The peculiar bioclimatic and geographic features of Corso-Sardinian islands may provide an ideal scenario for investigating microevolutionary processes, given their large heterogeneity of environments, which could affect dispersal and gene flow among populations, as well as processes of local adaptation. The genetic variation and differentiation among populations of the endemic lizard Archaeolacerta bedriagae were studied by allozyme electrophoresis at 20 presumptive loci. The genetic structure of this species is characterized by relatively high levels of polymorphism and low differentiation among populations. The pattern of genetic differentiation cannot be explained by genetic drift as a function of geographic distance. Genetic distance data show that genetic variation is distributed into three geographically coherent population groups and suggest a recent (Late Pleistocene) origin for the observed geographic fragmentation. The analysis of environmental correlates of allozymic variation indicates a strong correlation of the Idh-1 locus with climatic variables. The frequency of the Idh-1 106 allele is negatively correlated with annual temperature, and positively correlated with annual precipitation. In addition, the observed heterozygosity at this locus decreases towards more arid climatic regimes. The results obtained support the assumption of differential selection acting on Idh-1 allozymes under diverse climates. An association between Idh-1 allozymes and local bioclimatic regimes was also observed for the sympatric lizard Podarcis tiliguerta, suggesting a key role for such selective agents on Idh-1 polymorphism in these two Corso-Sardinian lacertids. © 2009 The Linnean Society of London.

Genetic variation and its evolutionary implications in a Mediterranean island endemic lizard

Salvi, Daniele
;
2009-01-01

Abstract

The peculiar bioclimatic and geographic features of Corso-Sardinian islands may provide an ideal scenario for investigating microevolutionary processes, given their large heterogeneity of environments, which could affect dispersal and gene flow among populations, as well as processes of local adaptation. The genetic variation and differentiation among populations of the endemic lizard Archaeolacerta bedriagae were studied by allozyme electrophoresis at 20 presumptive loci. The genetic structure of this species is characterized by relatively high levels of polymorphism and low differentiation among populations. The pattern of genetic differentiation cannot be explained by genetic drift as a function of geographic distance. Genetic distance data show that genetic variation is distributed into three geographically coherent population groups and suggest a recent (Late Pleistocene) origin for the observed geographic fragmentation. The analysis of environmental correlates of allozymic variation indicates a strong correlation of the Idh-1 locus with climatic variables. The frequency of the Idh-1 106 allele is negatively correlated with annual temperature, and positively correlated with annual precipitation. In addition, the observed heterozygosity at this locus decreases towards more arid climatic regimes. The results obtained support the assumption of differential selection acting on Idh-1 allozymes under diverse climates. An association between Idh-1 allozymes and local bioclimatic regimes was also observed for the sympatric lizard Podarcis tiliguerta, suggesting a key role for such selective agents on Idh-1 polymorphism in these two Corso-Sardinian lacertids. © 2009 The Linnean Society of London.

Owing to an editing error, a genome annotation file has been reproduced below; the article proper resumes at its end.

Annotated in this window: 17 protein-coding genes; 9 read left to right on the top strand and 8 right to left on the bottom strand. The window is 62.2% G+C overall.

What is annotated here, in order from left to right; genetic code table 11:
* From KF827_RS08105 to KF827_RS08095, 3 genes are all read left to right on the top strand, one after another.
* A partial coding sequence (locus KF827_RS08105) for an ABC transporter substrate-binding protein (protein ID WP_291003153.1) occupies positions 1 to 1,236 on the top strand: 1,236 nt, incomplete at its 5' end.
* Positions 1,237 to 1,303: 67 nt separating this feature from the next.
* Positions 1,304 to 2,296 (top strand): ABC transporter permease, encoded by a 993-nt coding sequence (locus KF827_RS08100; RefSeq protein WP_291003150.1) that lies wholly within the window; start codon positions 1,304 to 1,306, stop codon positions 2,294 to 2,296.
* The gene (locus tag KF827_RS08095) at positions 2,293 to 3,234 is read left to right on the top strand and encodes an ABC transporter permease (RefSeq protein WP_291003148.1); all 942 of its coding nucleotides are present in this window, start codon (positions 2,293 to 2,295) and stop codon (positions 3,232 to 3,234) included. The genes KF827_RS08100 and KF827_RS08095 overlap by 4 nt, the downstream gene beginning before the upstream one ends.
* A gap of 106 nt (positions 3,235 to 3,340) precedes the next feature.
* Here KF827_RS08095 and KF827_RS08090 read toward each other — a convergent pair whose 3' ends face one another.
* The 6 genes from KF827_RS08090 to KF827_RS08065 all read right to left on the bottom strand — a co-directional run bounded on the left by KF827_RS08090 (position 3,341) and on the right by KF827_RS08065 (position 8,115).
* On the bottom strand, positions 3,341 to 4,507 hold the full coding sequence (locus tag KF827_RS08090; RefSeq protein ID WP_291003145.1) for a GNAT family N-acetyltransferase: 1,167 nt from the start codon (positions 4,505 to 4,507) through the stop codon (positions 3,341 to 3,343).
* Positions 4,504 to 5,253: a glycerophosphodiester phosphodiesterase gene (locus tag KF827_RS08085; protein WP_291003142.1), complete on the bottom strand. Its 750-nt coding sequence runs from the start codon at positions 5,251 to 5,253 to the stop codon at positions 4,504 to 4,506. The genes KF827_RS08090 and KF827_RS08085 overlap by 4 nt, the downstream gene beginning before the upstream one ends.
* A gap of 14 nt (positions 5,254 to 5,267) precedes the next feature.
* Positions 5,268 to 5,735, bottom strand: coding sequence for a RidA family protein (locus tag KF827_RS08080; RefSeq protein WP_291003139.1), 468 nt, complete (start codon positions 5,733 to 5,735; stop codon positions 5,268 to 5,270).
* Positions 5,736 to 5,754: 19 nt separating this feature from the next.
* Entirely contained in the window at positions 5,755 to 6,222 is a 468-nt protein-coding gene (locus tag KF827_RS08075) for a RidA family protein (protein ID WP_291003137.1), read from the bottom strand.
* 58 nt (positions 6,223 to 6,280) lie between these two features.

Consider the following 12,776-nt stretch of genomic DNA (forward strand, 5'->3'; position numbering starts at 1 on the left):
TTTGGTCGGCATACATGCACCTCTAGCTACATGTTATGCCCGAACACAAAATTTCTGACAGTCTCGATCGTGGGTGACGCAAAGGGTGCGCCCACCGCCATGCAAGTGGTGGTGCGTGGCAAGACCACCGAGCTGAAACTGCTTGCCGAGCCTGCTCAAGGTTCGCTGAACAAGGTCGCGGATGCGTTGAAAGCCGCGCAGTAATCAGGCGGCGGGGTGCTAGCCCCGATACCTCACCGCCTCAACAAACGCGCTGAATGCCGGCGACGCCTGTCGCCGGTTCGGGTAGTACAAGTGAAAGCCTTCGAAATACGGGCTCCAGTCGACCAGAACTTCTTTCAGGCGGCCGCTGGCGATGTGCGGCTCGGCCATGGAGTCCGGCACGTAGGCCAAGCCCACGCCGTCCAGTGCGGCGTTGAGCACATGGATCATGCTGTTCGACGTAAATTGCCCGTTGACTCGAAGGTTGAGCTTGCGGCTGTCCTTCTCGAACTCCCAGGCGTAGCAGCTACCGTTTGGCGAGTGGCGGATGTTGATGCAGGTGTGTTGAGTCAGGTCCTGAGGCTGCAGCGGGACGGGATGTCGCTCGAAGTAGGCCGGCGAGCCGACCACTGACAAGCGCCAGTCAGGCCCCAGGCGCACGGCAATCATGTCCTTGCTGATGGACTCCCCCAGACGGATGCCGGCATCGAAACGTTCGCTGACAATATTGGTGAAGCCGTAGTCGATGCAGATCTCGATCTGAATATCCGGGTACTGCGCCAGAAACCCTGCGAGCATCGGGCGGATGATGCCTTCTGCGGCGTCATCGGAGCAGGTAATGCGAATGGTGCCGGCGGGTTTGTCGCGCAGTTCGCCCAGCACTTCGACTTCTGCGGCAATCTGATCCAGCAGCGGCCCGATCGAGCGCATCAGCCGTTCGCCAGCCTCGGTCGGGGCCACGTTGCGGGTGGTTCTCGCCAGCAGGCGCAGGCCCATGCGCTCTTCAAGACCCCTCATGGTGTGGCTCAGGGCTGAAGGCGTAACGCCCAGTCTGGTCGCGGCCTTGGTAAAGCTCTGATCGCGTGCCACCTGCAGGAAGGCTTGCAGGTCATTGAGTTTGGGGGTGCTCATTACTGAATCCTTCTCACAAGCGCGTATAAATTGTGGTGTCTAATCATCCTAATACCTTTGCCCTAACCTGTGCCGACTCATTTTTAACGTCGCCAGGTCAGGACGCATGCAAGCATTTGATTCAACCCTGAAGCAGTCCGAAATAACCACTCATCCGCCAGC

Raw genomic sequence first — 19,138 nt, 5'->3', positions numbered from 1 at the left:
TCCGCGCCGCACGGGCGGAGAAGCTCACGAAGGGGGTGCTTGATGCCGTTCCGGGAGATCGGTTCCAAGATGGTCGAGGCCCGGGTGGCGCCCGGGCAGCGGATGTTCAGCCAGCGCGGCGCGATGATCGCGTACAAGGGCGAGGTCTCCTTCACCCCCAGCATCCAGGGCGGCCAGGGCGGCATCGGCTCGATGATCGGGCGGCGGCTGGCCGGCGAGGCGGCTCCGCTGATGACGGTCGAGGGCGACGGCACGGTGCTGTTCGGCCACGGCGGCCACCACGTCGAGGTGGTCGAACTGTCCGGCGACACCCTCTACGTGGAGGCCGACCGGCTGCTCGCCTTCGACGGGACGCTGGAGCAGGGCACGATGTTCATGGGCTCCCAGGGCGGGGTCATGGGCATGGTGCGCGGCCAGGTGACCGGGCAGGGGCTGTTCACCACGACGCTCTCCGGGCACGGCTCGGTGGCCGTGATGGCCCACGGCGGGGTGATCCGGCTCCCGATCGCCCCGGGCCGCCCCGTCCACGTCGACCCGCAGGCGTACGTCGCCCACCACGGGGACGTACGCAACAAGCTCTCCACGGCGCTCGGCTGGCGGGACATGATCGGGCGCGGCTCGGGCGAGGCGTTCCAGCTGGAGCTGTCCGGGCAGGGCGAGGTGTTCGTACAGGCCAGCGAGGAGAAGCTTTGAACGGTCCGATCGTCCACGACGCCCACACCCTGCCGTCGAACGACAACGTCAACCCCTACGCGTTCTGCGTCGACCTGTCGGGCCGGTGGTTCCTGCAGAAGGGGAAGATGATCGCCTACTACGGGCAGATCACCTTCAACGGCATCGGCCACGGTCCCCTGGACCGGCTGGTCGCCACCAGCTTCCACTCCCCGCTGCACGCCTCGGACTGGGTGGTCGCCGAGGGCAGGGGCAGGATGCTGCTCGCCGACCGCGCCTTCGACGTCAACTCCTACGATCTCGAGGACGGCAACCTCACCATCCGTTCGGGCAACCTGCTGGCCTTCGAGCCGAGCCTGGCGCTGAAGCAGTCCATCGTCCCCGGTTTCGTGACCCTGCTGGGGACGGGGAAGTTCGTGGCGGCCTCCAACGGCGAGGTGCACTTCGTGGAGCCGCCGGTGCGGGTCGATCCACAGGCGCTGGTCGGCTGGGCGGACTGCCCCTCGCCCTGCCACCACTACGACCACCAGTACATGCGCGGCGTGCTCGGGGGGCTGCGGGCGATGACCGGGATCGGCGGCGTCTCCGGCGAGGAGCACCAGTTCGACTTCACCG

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Utilizza questo identificativo per citare o creare un link a questo documento: https://hdl.handle.net/11697/142330
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